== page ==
It is known that it is extremely important that the hands and forearms of a surgeon and of any personnel involved in surgery be thoroughly scrubbed and free of microbes. Many devices are known which serve this particular purpose. Briefly, they include cleansing mixture preparation means and an elongated cleansing compartment in which the scrubbing and rinsing of the forearms takes place. Within the cleansing compartment is disposed a set of cleansing mixture nozzles, stationary or rotary. The nozzles are directed radially inwardly towards the forearms and hands placed in the cleansing compartment.
U.S. Patent to Crisp et al. No. 4,817,651 depicts a typical example of a device of this kind. In this particular arrangement, a pair of rotary cleansing compartments is provided in which pulsating stream is directed towards the hands and forearms of the person utilizing the device.
U.S. Pat. No. 4,465,522 issued to Taldo et al. depicts another arrangement in which a manifold is arranged in an elongated compartment and is provided with means for controlling the pulsating of the scrubbing and rinsing liquid such as to avoid excessive noise encountered in previously known devices.
The known devices of this type have several disadvantages. First of all, they are not adapted to different height of the persons using the device with the resulting difference in the angle at which the forearms and hands of the person using the device are inserted into the cleansing compartments. This may result in an inappropriate cleansing not to mention the inconvenience for the user. Another drawback of the known devices is that, despite different curtains, boots or the like devices, a substantial amount of the liquid used in cleansing escapes out of the device through the ports in which the forearms of the person using the device are inserted.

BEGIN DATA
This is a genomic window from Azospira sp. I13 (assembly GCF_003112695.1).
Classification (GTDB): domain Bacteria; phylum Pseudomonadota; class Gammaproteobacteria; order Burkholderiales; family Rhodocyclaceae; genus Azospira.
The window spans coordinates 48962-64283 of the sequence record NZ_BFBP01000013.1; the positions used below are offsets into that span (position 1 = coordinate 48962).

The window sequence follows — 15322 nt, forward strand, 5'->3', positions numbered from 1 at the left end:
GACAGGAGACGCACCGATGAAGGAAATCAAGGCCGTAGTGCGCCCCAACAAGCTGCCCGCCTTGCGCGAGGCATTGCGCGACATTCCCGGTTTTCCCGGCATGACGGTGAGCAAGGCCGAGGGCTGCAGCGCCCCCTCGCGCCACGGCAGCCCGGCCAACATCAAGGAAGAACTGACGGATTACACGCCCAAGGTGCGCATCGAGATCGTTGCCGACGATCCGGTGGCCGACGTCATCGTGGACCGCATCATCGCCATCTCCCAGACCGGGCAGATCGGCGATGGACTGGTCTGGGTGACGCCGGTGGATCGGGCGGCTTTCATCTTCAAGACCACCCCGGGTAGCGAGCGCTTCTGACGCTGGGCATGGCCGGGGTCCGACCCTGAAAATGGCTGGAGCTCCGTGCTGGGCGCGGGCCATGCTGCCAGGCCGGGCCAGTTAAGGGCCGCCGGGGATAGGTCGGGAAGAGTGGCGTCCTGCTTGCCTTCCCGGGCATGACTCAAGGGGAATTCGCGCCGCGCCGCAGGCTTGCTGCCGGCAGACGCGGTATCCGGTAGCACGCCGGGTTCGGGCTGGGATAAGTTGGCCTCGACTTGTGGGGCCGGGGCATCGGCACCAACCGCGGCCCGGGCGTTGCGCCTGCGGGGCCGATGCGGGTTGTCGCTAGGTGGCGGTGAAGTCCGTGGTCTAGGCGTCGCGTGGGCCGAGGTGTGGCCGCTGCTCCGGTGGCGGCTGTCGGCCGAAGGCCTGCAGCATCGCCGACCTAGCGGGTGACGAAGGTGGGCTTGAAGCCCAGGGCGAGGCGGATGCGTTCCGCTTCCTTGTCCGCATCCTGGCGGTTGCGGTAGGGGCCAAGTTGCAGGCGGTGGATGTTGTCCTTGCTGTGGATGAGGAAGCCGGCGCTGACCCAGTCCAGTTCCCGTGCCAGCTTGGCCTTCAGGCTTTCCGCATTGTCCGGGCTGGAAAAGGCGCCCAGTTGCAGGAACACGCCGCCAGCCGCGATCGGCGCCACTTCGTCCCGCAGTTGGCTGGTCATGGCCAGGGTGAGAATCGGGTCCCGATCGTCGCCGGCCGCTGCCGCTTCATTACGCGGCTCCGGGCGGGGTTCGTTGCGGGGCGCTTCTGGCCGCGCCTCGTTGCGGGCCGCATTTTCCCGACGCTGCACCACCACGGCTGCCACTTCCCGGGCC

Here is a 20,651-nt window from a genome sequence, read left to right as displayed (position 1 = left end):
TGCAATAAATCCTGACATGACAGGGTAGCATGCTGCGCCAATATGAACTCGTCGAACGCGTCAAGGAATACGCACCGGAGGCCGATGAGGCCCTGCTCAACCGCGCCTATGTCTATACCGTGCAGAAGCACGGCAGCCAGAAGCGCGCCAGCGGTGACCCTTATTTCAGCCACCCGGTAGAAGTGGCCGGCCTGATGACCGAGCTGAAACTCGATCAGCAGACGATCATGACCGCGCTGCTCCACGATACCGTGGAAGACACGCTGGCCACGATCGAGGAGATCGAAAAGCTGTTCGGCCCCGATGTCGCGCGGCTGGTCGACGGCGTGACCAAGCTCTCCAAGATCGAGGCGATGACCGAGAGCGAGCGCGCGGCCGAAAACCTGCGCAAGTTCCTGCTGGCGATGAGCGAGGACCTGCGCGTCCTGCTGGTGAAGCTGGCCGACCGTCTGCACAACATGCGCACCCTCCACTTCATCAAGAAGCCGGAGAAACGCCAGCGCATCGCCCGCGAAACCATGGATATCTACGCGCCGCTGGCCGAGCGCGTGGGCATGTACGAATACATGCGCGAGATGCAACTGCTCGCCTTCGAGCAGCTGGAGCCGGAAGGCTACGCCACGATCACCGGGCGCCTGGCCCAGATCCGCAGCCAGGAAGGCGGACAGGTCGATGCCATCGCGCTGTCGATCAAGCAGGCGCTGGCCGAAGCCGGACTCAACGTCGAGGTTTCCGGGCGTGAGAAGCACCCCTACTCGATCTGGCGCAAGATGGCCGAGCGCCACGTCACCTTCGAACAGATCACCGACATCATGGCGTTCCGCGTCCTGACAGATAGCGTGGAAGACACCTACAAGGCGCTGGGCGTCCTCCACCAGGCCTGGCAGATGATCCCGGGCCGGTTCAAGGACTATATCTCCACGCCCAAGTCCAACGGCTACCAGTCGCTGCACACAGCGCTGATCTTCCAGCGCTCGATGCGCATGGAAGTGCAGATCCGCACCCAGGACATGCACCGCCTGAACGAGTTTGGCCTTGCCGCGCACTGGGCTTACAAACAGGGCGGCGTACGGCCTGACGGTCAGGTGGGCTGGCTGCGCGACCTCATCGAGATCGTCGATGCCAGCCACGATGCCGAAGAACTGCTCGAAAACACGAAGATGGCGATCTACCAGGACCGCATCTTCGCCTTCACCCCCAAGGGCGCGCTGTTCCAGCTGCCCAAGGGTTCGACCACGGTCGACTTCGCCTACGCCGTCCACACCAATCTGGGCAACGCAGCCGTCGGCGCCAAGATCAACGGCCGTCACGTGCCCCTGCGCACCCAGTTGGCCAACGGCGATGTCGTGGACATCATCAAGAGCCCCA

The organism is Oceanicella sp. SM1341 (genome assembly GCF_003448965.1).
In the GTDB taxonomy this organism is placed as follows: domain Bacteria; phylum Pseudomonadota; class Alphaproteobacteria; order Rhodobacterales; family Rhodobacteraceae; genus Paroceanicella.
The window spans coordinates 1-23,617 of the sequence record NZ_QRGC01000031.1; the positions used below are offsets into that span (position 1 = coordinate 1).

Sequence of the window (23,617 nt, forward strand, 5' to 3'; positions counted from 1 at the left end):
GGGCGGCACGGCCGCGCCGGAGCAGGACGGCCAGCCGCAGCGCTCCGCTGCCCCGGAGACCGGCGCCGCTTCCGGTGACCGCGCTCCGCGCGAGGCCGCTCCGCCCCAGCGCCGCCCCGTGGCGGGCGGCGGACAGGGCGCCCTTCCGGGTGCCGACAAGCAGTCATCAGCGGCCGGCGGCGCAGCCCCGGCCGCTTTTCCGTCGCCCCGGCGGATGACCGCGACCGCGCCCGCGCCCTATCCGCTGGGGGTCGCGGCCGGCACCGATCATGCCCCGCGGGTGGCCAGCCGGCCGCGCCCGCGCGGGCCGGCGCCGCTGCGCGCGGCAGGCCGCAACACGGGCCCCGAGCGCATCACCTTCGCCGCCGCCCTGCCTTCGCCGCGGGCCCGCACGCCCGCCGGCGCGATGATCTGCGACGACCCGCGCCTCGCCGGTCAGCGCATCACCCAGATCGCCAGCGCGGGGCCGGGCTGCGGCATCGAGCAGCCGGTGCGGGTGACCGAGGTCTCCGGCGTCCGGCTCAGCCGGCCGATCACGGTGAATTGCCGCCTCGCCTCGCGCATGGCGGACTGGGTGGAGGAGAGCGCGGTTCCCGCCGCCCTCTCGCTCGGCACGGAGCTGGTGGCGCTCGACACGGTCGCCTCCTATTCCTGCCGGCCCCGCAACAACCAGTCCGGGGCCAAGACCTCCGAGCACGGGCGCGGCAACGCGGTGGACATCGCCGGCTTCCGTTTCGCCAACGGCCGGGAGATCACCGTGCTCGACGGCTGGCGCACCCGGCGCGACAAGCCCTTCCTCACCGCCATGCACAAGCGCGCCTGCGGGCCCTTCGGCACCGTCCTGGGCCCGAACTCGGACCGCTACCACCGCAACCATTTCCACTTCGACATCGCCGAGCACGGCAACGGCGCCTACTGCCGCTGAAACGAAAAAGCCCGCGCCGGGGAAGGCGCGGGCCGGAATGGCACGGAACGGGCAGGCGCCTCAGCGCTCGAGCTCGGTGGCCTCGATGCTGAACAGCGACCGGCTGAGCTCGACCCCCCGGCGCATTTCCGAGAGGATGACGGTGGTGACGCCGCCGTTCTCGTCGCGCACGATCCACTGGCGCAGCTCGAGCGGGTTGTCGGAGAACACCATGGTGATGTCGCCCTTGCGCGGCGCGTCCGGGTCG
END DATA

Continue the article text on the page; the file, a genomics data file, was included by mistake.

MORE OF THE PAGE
Last but not least, the existing devices of this kind consume relatively large amounts of water and of the cleansing anti-microbial mixture. The known devices are not protected from operation with an unsuitable anti-microbial substance.
It is an object of the present invention to further advance the art of the devices described.
In general terms, the present invention provides hand and forearm cleansing device comprising, in combination: cleansing mixture preparation means; an elongated cleansing compartment for scrubbing and rinsing forearms and hands of a person; cleansing mixture spray means disposed in said cleansing compartment; conduit means hydraulically communicating said cleansing mixture preparation means with said spray means; height adjustment drive means for selectively modifying vertical distance between said cleansing compartment and the standing ground of the person.
In accordance with one feature, the port of the cleansing compartment for each hand is provided with a series of circumferentially, disposed nozzles directed radially inwardly and into the compartment to prevent liquid from dripping out of the compartment onto the floor. The nozzles are preferably arranged on a horizontally elongated locus, for each of the arms. According to another feature, the cleansing mixture is prepared in a relatively small amount which is recirculated within the device until such time as the specific cleansing operation is concluded whereupon it is drained and replenished with a fresh mixture.